After the climb, we hiked to a famous watchtower on Sky Top cliff. A thrilling section of this rock scramble is called the Lemon Squeeze. Ladders help scramblers navigate a tight crevice between two giant sections of rock.
My pulse rose as the path progressively narrowed and daylight disappeared. It was much too quiet, and I had no clue what lay ahead. Just as I was really feeling the squeeze, I emerged to a spectacular bird’s-eye view of the valley below.
After lunch, it was time to hit the bike trails! Our guides gave us a brief introduction to our wheels and the intended pathways. (Note “intended,” more on that later.)
Admittedly, I am not the greatest mountain biker. When the incline changes and it becomes difficult to move the pedals – or they spin wildly out of control with no resistance – I tend to panic. I then push every gear-changing mechanism until the ride feels better. This results in a “crunchy” and not-so-smooth ride.
Nevertheless, I loved my cruise through the brilliant leaves and golden pine needles! The woods smelled divine. I stopped to watch a doe and her fawn snacking on some foliage and marveled. It was magical.
We reached a point of separation. Some riders would take a single-track route off the trail. Others – including me – would take a more intermediate route. My driving buddy Mark motioned for me to follow him. The two of us zigzagged down the mountain for a very long time before we reached a heavy chain stretched across the trail. Holy spokes! We had taken a wrong turn.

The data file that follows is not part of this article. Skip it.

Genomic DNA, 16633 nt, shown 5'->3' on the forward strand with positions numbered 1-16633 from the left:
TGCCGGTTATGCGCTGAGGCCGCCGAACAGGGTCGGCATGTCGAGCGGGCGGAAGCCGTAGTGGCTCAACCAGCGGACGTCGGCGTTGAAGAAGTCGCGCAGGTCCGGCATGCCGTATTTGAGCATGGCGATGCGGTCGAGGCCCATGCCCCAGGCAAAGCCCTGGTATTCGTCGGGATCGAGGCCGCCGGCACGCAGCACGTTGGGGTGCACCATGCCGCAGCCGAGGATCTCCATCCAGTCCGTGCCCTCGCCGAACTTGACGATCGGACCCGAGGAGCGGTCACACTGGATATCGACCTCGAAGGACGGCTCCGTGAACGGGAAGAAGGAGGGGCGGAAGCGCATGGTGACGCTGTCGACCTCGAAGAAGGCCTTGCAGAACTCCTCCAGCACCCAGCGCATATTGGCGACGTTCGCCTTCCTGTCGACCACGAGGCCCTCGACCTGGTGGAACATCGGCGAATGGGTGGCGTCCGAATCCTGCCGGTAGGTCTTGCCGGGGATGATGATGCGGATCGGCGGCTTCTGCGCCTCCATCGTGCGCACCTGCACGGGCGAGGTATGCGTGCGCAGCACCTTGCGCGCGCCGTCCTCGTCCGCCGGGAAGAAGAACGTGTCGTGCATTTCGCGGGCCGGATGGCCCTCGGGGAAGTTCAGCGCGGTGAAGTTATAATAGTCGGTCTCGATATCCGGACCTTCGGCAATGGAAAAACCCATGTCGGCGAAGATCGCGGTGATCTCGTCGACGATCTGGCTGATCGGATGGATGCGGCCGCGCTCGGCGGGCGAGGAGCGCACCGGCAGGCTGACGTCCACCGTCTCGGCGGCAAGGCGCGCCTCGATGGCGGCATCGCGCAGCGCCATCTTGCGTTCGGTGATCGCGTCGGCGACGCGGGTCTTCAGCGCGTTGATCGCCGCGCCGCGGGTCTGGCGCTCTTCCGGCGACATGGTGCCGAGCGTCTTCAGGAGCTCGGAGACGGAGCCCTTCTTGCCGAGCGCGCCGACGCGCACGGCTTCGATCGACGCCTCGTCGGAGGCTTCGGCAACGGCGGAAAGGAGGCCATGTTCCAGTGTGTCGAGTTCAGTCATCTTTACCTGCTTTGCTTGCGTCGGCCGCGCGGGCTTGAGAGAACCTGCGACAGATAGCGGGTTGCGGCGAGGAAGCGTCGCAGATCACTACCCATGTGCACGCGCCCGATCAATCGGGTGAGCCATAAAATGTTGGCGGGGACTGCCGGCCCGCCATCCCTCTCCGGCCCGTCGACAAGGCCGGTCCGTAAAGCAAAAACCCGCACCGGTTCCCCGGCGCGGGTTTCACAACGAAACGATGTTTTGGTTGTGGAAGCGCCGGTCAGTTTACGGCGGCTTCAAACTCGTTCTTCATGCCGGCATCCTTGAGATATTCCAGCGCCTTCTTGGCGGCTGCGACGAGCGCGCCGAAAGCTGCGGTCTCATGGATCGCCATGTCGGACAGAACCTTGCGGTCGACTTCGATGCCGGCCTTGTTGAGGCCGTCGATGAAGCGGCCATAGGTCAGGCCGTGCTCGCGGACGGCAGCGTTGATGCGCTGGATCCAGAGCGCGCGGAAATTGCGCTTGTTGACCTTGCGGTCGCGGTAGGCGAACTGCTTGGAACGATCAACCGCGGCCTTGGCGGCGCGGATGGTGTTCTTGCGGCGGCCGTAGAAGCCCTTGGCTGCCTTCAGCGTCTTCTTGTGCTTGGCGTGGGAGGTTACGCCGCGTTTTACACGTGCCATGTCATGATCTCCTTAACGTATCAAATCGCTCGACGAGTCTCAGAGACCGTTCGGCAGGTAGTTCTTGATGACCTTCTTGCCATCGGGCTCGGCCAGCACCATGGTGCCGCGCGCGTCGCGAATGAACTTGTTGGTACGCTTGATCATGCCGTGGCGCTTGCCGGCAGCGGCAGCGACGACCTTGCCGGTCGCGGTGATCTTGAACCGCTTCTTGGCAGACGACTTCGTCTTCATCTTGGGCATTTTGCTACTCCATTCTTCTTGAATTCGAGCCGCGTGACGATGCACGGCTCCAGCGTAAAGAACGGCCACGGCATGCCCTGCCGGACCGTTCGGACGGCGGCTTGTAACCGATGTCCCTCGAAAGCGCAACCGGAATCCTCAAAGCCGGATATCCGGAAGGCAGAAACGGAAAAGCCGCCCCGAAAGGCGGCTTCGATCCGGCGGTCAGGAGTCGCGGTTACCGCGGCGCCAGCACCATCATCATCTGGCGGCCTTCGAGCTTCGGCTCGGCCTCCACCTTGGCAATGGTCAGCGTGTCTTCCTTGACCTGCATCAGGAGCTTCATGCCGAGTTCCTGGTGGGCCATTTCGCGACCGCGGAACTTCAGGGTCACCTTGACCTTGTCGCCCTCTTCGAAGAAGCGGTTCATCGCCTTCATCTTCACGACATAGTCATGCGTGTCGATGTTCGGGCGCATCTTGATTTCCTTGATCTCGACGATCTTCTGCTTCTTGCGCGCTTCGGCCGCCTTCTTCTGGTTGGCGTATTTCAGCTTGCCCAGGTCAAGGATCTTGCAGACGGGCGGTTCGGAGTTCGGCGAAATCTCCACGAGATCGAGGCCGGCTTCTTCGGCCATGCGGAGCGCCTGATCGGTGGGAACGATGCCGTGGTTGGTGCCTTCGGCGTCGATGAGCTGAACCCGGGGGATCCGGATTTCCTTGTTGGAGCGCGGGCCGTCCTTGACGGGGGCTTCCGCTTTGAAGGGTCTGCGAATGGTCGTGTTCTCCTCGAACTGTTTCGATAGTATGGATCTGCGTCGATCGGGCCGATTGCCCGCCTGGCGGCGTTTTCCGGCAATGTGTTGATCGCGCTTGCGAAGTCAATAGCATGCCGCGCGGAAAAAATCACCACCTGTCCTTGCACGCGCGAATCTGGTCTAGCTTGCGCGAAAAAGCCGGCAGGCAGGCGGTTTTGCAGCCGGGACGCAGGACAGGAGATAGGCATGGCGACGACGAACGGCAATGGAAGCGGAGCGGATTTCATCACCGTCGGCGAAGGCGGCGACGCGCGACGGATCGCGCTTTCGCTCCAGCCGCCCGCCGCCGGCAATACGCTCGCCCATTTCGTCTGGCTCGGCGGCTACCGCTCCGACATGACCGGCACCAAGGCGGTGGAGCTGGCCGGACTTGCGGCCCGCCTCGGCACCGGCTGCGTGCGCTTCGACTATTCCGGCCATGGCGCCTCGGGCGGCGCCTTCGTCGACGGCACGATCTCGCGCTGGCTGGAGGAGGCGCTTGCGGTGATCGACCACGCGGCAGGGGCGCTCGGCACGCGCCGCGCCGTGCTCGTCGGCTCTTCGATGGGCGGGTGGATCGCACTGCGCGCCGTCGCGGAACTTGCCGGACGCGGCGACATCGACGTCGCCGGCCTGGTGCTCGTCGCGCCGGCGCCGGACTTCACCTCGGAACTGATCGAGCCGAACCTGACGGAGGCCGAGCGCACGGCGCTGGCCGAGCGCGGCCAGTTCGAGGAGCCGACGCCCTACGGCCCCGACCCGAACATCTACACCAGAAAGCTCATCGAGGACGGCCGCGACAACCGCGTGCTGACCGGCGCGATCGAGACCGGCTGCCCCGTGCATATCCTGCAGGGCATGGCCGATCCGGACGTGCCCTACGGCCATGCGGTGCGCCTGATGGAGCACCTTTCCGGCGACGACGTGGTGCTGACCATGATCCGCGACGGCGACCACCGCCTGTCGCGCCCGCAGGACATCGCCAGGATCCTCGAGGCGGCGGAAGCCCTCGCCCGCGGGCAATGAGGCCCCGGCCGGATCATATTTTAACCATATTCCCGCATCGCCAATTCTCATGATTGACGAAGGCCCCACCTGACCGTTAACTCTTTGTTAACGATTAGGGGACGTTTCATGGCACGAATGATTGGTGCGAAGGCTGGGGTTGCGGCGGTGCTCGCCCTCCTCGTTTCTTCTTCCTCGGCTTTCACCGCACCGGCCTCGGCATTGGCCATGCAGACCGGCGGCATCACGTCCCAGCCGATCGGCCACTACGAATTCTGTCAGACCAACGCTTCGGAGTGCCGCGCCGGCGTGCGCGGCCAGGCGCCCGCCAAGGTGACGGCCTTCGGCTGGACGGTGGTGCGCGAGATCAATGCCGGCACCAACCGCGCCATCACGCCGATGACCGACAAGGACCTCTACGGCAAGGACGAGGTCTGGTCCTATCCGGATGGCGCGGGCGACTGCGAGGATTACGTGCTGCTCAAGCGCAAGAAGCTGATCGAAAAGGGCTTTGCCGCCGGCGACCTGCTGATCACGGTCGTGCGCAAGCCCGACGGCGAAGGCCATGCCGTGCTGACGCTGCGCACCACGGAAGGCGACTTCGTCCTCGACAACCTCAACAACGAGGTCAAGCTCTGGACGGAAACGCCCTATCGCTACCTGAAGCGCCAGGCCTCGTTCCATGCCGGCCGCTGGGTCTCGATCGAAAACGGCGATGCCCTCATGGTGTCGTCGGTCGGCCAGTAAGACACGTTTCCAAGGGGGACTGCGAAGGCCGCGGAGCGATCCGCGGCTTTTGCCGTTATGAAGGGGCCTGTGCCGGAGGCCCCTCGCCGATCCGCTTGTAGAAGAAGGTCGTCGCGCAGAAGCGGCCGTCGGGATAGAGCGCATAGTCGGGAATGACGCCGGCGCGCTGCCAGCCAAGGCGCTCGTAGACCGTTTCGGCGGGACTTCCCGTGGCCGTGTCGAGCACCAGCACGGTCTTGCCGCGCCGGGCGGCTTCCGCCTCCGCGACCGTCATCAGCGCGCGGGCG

I laughed, but secretly cried inside. The prospect of climbing back up was overwhelming. Could they send down a golf cart or something? Mark, a legit cyclist, was undaunted and talked me through the ascent. Survival mode took over, and I owned that climb! We made our way back up the trail just in time to return our bikes and rejoin the Subaru caravan.
The contrast between my cozy life in the suburbs and the rugged outdoors is enormous. I returned from my adventure with a new appreciation for all the Hudson Valley has to offer. Beyond being in awe of its sheer beauty, my time there inspired a new level of courage in me. Pushing me outside my comfort zone is a good thing.
So what’s next? Seeing my exhilaration after descending the mountain, a tour participant who also is a climbing instructor invited me to try ice climbing. He knew “just the place” in Denver. After the instant wave of nausea subsided, I told him I’d think about it. One of the few things more frightening to me than heights is freezing to death. I’m intrigued … Stay tuned!